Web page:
Max Matini and Thembisile Shaun Mtintsilana return for their 2nd ABSA Cape Epic

Max Matini (25), a local bike mechanic, and Thembisile Shaun Mtintsilana (23), an assistant in a bicycle warehouse, will take on their second Absa Cape Epic in 2013, in hope of taking home the coveted Exxaro Development jersey. They will be riding as Team Pragma Trek.

The legendary mountain bike stage race, which celebrates its 10th year, will take place from 17 to 24 March, and will see riders battle the natural elements and each other while covering a total distance of 698km with 15 650m of climbing, from Meerendal Wine Estate in Durbanville to Lourensford Wine Estate in Somerset West.

MATINI AND MTINTSlLANA TO RIDE FOR TEAM PRAGMA

Max Matini (25), a local bike mechanic, and Thembisile Shaun Mtintsilana (23), an assistant in a bicycle warehouse, will take on their second Absa Cape Epic in 2013, in hope of taking home the coveted Exxaro Development jersey. They will be riding as Team Pragma Trek.

The legendary mountain bike stage race, which celebrates its 10th year, will take place from 17 to 24 March, and will see riders battle the natural elements and each other while covering a total distance of 698km with 15 650m of climbing, from Meerendal Wine Estate in Durbanville to Lourensford Wine Estate in Somerset West.

Matini, a Durbanville resident and a bicycle mechanic by profession, describes his fondest memory of the Absa Cape Epic as day three of the 2011 race. “I cycled for 145 km’s and experienced no pain. A feeling of pride came over me when I realised how far I’d come. The most difficult stage, in my experience, is always the first stage – It’s hot and your legs aren’t used to all the cycling. The reason I keep coming back is because this race is interesting and very challenging.”

Mtintsilana, a Stellenbosch resident, adds that his fondest memory of the race was “when Max wanted to give up and made excuses about his finger that had cuts.” For him, the most difficult stage is the first stage, even though it’s the shortest. He adds: “I keep coming back because it’s not just a race about climbing the mountain. It’s also about team work, communication, being mentally strong, reaching goals, and proving to young kids that the impossible can turn to possible. Don’t ever give up no matter how painful the situation you’re facing. It will pass if you set your mind straight.”

With regards to a podium finish, Matini says, “We’ll see when we get there. As a team we’re aiming for first place in the Exxaro Development category’. Mtintsilana adds: “I’m very confident about it and I’ll be very happy for the Exxaro Development jersey, if we win it, but my goal is the African Leader jersey.”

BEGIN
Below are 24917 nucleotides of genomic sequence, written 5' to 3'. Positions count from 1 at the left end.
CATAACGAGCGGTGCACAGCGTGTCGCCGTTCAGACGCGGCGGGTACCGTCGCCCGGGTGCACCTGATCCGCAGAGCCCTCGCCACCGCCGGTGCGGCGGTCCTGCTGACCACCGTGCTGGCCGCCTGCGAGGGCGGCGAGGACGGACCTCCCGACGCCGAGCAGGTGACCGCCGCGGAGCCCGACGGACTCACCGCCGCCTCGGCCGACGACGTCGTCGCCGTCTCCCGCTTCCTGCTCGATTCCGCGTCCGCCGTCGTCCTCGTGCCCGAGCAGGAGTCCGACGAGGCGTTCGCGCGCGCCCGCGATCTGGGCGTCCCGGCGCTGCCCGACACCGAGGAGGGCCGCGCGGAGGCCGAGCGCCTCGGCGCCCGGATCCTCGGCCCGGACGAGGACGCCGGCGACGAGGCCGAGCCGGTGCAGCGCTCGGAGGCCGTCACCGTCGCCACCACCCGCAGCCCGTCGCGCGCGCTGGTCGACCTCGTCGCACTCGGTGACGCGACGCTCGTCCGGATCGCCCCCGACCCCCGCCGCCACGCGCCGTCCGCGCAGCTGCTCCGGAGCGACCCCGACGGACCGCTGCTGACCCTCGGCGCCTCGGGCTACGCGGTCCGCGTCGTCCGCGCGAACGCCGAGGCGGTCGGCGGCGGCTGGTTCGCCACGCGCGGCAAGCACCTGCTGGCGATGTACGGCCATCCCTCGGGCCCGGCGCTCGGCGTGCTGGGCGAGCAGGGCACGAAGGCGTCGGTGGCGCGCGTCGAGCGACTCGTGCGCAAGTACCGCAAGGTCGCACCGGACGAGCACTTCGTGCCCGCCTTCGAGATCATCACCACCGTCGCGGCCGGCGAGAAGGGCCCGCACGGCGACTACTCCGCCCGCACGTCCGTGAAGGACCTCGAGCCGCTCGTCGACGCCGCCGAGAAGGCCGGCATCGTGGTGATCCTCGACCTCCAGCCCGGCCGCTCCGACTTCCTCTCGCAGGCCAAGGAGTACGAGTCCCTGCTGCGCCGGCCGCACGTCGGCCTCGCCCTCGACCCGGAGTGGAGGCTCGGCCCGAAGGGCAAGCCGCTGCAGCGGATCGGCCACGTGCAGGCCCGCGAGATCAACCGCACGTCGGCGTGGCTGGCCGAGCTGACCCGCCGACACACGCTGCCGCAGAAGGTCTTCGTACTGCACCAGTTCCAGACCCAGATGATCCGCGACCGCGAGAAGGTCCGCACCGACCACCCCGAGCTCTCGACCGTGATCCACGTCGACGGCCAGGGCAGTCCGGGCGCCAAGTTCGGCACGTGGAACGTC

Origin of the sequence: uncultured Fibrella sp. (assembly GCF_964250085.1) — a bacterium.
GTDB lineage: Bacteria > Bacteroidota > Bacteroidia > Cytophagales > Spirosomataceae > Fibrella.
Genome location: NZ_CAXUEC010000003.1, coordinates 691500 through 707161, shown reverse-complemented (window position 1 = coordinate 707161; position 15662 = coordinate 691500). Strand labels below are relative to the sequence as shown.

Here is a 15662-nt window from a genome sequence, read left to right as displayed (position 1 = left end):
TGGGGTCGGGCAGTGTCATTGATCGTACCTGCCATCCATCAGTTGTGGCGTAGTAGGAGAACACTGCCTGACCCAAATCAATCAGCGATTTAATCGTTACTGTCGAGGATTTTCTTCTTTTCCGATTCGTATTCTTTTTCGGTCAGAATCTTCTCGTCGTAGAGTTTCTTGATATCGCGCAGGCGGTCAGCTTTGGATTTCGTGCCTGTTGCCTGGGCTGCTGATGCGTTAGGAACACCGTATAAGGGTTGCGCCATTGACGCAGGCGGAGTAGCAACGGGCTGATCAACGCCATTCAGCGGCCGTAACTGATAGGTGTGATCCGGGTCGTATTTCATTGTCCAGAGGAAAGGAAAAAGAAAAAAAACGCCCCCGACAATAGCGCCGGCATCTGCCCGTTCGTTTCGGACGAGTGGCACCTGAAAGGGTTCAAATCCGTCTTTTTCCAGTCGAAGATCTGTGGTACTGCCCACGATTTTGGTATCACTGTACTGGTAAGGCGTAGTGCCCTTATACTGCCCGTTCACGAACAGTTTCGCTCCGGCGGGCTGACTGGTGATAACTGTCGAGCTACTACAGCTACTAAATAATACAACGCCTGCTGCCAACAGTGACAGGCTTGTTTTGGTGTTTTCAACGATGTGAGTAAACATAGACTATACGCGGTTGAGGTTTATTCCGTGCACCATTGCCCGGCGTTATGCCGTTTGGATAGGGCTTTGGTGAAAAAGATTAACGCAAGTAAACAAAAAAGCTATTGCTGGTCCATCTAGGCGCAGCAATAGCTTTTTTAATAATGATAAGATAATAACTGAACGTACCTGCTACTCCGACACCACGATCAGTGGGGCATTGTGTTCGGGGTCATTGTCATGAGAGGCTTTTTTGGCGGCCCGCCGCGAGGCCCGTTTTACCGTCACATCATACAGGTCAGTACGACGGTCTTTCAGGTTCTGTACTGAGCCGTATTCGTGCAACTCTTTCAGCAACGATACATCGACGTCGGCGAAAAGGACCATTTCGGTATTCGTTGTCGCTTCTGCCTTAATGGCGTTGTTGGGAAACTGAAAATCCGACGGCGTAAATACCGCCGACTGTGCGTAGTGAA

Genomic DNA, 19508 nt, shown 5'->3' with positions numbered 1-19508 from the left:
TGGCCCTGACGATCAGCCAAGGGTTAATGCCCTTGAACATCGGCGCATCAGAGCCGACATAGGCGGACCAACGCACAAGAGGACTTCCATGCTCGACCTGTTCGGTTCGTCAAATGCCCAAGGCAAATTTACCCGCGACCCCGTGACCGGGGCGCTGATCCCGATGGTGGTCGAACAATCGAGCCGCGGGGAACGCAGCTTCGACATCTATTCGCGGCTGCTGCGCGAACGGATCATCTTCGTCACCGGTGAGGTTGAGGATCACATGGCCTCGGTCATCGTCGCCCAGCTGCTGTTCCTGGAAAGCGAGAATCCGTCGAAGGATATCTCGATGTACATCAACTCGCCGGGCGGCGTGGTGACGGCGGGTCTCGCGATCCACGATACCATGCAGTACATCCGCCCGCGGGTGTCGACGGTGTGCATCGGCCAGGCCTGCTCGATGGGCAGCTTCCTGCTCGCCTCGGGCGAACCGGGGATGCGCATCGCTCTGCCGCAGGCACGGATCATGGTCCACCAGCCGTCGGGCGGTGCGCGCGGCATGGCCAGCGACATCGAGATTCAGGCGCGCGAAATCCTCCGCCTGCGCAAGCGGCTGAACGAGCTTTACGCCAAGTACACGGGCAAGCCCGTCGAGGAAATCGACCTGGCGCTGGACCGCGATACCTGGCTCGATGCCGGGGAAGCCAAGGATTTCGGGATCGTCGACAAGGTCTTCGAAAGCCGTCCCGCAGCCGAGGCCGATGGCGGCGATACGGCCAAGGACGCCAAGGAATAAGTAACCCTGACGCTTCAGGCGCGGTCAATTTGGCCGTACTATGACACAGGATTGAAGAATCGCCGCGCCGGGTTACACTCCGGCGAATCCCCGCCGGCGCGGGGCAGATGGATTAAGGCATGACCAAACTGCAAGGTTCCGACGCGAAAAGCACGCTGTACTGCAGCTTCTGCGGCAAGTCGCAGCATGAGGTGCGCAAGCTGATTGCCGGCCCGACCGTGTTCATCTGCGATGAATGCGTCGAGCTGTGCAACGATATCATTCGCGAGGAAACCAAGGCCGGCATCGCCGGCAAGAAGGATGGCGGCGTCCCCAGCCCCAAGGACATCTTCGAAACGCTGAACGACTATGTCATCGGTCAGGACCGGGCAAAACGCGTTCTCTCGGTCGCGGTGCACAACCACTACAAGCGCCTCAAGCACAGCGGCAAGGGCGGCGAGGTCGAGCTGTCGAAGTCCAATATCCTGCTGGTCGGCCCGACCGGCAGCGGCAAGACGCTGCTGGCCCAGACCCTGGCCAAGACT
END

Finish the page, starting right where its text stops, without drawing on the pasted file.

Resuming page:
Matini says that his partner is what keeps him on his bike. “The most important ingredient for successfully completing the Absa Cape Epic is training correctly and enough before the race. Crossing the finish line is always an awesome, happy feeling.” Mtintsilana adds: “Drinking water every 10 minutes is also very important and trying to eat something every 30 minutes to an hour, being mentally strong and working well with your partner.”

Matini’s and Mtintsilana training consists of cycling together on weekends for about twelve hours. Matini runs at home for 30 minutes early in the morning during the week. They also train in the beautiful winelands of Stellenbosch. Matini’s diet consists of no fats or chocolates, and enough carbohydrates. “When I’m in the mood for something sweet, I do enjoy endurance health bars,” says Matini.

When training without his partner, Mtintsilana completes 12 hours of iding weekly. He spends most of the ride on the green zone of his heart rate and he does spinning gears. He does not follow a specific diet, “I do, however, eat like a horse, so anything that fills me up, and restores my energy.”

Matini and Mtintsilana have the following advice for riders participating in next year’s race: “Listen to your coach and try to do whatever he or she told you to do, work hard and remember a car doesn’t go without petrol and oil. The body works the same way – food and water are important, as well training.”

In 2013 Matini would like get more disadvantaged riders to take part in the race, build up more sponsorship for underprivileged riders and build a team with these children, thereby helping and inspiring kids from poor schools. Ideally his goal is to improve the future of children by encouraging them to stay off drugs through participation in sports. He spends every moment of his free time cycling. Mtintsilana’s goal for 2013 is to go back to university and complete his diploma.